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The Discovery of Global Warming                      March 2016

Warming in the Arctic is greater than elsewhere in the world. Wildlife experts believe that the warming is a main reason that most herds of caribou (reindeer), like these in Alaska, have recently declined in numbers. This abundant and prolific species is expected to persist. But even they will be at risk of extinction (along with polar bears and many others) if greenhouse gas emissions continue to grow uncontrolled to the end of this century and beyond.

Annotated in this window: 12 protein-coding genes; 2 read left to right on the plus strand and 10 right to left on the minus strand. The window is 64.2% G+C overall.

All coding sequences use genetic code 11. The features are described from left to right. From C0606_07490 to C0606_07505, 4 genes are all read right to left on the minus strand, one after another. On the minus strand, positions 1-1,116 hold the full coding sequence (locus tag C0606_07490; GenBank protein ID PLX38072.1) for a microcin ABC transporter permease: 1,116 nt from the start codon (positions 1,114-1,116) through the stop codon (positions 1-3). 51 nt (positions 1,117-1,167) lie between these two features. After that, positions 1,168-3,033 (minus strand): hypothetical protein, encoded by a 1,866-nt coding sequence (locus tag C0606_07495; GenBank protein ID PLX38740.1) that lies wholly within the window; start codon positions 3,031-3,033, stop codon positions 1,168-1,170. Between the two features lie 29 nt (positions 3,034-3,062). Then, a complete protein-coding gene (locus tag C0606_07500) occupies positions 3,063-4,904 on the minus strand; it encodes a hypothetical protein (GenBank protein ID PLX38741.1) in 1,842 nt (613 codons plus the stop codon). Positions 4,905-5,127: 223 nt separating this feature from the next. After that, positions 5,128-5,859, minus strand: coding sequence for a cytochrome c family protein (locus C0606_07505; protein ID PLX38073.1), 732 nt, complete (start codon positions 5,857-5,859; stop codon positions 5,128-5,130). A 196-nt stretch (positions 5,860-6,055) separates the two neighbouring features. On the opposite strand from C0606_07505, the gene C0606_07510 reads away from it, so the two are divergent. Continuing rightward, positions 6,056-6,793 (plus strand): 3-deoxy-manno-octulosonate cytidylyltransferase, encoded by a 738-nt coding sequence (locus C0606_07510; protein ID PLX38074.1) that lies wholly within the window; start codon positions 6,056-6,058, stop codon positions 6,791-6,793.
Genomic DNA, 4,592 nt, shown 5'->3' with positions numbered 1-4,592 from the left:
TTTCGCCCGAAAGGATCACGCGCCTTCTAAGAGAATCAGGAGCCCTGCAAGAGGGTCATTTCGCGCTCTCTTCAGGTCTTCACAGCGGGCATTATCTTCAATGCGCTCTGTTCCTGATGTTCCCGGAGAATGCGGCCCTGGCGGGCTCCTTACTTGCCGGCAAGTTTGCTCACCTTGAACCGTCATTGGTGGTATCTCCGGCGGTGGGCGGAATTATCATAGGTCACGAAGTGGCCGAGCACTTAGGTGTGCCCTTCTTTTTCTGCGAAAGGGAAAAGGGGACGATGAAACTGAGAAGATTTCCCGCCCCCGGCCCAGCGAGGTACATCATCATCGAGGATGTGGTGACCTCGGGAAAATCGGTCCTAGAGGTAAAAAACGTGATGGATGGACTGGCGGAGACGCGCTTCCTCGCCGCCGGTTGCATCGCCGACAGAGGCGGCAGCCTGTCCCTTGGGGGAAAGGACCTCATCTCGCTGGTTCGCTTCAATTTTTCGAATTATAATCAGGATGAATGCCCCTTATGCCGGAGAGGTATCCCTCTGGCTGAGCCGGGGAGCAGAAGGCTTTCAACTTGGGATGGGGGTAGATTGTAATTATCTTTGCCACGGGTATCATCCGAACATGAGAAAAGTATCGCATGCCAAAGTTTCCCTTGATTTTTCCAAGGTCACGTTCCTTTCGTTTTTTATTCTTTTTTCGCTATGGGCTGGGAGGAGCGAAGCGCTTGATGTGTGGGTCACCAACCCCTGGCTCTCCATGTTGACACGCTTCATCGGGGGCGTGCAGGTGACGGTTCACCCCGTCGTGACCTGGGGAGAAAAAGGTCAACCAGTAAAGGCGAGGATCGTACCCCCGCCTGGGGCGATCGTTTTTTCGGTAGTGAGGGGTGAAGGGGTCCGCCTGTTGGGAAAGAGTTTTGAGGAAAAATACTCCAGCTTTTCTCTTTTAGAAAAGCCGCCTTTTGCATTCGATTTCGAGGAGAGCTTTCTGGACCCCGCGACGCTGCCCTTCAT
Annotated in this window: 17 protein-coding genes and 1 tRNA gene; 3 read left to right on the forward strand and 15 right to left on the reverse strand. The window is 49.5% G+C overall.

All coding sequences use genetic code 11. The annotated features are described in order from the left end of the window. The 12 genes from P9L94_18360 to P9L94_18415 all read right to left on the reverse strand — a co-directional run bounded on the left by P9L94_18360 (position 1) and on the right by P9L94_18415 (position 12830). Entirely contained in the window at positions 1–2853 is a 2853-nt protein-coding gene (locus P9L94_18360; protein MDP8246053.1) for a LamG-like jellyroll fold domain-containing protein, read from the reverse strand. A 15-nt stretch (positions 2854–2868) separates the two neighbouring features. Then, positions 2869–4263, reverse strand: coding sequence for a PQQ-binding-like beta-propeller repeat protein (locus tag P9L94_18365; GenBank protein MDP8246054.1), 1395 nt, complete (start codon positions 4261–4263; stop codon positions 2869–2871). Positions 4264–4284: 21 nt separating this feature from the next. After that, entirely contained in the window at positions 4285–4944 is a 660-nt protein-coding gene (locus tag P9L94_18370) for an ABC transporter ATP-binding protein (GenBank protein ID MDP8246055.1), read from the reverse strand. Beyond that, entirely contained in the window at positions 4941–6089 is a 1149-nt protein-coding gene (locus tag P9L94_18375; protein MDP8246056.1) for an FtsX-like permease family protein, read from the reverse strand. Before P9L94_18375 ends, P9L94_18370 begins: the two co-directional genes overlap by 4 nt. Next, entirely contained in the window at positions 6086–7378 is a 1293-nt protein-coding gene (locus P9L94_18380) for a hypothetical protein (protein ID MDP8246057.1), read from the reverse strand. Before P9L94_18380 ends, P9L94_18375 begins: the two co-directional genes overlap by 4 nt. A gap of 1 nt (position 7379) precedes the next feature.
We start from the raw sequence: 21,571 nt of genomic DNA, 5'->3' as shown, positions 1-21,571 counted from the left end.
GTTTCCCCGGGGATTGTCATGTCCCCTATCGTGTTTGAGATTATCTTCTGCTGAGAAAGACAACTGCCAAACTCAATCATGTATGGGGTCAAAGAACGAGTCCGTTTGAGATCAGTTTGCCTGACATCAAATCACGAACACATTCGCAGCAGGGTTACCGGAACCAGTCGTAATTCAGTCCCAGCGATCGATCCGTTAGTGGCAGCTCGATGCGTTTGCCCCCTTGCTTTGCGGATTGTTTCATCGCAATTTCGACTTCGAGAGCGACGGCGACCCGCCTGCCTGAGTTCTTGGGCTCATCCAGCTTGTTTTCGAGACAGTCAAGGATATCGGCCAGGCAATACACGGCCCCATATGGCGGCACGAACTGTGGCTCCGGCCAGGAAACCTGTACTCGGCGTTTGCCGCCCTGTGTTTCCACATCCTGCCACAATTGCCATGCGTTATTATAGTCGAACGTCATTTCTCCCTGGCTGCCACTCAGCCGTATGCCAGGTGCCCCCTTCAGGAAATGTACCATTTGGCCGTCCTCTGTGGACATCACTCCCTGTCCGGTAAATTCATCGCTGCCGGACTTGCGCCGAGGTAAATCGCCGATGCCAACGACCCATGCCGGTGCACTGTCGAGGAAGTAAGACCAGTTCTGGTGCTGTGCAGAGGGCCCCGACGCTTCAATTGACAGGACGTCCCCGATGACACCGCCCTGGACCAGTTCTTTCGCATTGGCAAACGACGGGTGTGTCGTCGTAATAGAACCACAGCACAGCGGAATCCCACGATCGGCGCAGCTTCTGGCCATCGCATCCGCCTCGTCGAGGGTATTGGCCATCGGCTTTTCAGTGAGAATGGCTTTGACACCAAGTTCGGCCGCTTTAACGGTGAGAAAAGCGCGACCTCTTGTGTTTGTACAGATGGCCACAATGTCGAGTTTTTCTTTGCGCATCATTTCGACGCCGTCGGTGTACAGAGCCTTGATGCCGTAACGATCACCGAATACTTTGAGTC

Global warming is also measurably damaging alpine meadows like this one in Wyoming, coral reefs like the one below in Papua New Guinea, and other important ecosystems. They will be devastated within our lifetime — along with many equally vulnerable human communities — unless prompt action is taken.

coral reef-Papua New Guinea

Wind River Range flowers

Bark beetle damage photos

Photos by S. Weart: Arrigetch Peaks, Gates of the Arctic National Park, AK; Wind River Range (Bridger Wilderness Area), WY. Coral reef: Brocken Inaglory via Wikimedia Commons. Page copyright © 2003-2016 Spencer Weart & American Institute of Physics